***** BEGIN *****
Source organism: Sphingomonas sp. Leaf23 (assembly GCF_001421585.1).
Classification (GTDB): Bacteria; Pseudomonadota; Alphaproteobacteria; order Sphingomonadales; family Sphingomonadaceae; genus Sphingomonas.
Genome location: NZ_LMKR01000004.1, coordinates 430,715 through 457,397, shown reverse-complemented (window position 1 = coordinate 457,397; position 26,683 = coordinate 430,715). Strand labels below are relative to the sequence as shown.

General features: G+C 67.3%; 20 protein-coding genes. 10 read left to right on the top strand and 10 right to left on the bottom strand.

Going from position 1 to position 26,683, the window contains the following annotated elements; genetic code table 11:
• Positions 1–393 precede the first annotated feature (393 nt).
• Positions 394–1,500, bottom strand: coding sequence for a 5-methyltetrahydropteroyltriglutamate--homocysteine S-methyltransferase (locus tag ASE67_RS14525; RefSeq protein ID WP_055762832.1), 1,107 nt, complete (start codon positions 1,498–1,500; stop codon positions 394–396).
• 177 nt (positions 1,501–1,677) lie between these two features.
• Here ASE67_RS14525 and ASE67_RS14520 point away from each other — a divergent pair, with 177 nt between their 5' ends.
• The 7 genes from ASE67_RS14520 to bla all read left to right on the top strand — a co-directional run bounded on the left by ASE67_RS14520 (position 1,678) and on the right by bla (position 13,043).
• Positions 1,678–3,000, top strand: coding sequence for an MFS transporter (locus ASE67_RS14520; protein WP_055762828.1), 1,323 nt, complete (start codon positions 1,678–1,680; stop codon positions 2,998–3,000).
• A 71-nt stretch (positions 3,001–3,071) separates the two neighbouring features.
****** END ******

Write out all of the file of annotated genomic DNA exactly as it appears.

Source organism: Sphingomonas sp. Leaf23 (assembly GCF_001421585.1).
Classification (GTDB): Bacteria; Pseudomonadota; Alphaproteobacteria; order Sphingomonadales; family Sphingomonadaceae; genus Sphingomonas.
Genome location: NZ_LMKR01000004.1, coordinates 430,715 through 457,397, shown reverse-complemented (window position 1 = coordinate 457,397; position 26,683 = coordinate 430,715). Strand labels below are relative to the sequence as shown.

General features: G+C 67.3%; 20 protein-coding genes. 10 read left to right on the top strand and 10 right to left on the bottom strand.

Going from position 1 to position 26,683, the window contains the following annotated elements; genetic code table 11:
• Positions 1–393 precede the first annotated feature (393 nt).
• Positions 394–1,500, bottom strand: coding sequence for a 5-methyltetrahydropteroyltriglutamate--homocysteine S-methyltransferase (locus tag ASE67_RS14525; RefSeq protein ID WP_055762832.1), 1,107 nt, complete (start codon positions 1,498–1,500; stop codon positions 394–396).
• 177 nt (positions 1,501–1,677) lie between these two features.
• Here ASE67_RS14525 and ASE67_RS14520 point away from each other — a divergent pair, with 177 nt between their 5' ends.
• The 7 genes from ASE67_RS14520 to bla all read left to right on the top strand — a co-directional run bounded on the left by ASE67_RS14520 (position 1,678) and on the right by bla (position 13,043).
• Positions 1,678–3,000, top strand: coding sequence for an MFS transporter (locus ASE67_RS14520; protein WP_055762828.1), 1,323 nt, complete (start codon positions 1,678–1,680; stop codon positions 2,998–3,000).
• A 71-nt stretch (positions 3,001–3,071) separates the two neighbouring features.